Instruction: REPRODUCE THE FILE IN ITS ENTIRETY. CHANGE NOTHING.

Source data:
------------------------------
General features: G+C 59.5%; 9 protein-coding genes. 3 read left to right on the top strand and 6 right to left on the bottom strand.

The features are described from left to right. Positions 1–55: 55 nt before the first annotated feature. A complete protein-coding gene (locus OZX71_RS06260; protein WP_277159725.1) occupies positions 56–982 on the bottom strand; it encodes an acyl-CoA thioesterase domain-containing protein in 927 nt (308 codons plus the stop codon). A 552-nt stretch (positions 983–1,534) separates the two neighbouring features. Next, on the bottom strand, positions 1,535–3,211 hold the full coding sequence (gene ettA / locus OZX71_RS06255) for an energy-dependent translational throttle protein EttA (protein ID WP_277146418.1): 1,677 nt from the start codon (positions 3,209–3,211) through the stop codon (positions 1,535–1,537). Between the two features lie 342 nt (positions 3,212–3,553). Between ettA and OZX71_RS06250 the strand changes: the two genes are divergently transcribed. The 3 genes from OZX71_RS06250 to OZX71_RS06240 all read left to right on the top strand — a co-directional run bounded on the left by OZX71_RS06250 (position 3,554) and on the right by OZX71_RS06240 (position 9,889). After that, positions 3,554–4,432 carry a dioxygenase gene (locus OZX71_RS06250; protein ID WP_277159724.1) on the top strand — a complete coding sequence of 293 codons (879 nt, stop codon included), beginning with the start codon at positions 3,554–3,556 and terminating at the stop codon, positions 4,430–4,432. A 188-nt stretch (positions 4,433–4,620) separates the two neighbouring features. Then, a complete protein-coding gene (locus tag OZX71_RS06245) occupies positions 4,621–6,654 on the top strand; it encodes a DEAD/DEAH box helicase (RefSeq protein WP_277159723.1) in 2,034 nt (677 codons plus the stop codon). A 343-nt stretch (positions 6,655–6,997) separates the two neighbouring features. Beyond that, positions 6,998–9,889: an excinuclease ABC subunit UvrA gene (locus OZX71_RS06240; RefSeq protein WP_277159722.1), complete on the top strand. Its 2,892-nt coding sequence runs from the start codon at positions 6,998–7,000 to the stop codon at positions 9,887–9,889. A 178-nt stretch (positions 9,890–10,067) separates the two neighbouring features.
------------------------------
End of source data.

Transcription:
General features: G+C 59.5%; 9 protein-coding genes. 3 read left to right on the top strand and 6 right to left on the bottom strand.

The features are described from left to right. Positions 1–55: 55 nt before the first annotated feature. A complete protein-coding gene (locus OZX71_RS06260; protein WP_277159725.1) occupies positions 56–982 on the bottom strand; it encodes an acyl-CoA thioesterase domain-containing protein in 927 nt (308 codons plus the stop codon). A 552-nt stretch (positions 983–1,534) separates the two neighbouring features. Next, on the bottom strand, positions 1,535–3,211 hold the full coding sequence (gene ettA / locus OZX71_RS06255) for an energy-dependent translational throttle protein EttA (protein ID WP_277146418.1): 1,677 nt from the start codon (positions 3,209–3,211) through the stop codon (positions 1,535–1,537). Between the two features lie 342 nt (positions 3,212–3,553). Between ettA and OZX71_RS06250 the strand changes: the two genes are divergently transcribed. The 3 genes from OZX71_RS06250 to OZX71_RS06240 all read left to right on the top strand — a co-directional run bounded on the left by OZX71_RS06250 (position 3,554) and on the right by OZX71_RS06240 (position 9,889). After that, positions 3,554–4,432 carry a dioxygenase gene (locus OZX71_RS06250; protein ID WP_277159724.1) on the top strand — a complete coding sequence of 293 codons (879 nt, stop codon included), beginning with the start codon at positions 3,554–3,556 and terminating at the stop codon, positions 4,430–4,432. A 188-nt stretch (positions 4,433–4,620) separates the two neighbouring features. Then, a complete protein-coding gene (locus tag OZX71_RS06245) occupies positions 4,621–6,654 on the top strand; it encodes a DEAD/DEAH box helicase (RefSeq protein WP_277159723.1) in 2,034 nt (677 codons plus the stop codon). A 343-nt stretch (positions 6,655–6,997) separates the two neighbouring features. Beyond that, positions 6,998–9,889: an excinuclease ABC subunit UvrA gene (locus OZX71_RS06240; RefSeq protein WP_277159722.1), complete on the top strand. Its 2,892-nt coding sequence runs from the start codon at positions 6,998–7,000 to the stop codon at positions 9,887–9,889. A 178-nt stretch (positions 9,890–10,067) separates the two neighbouring features.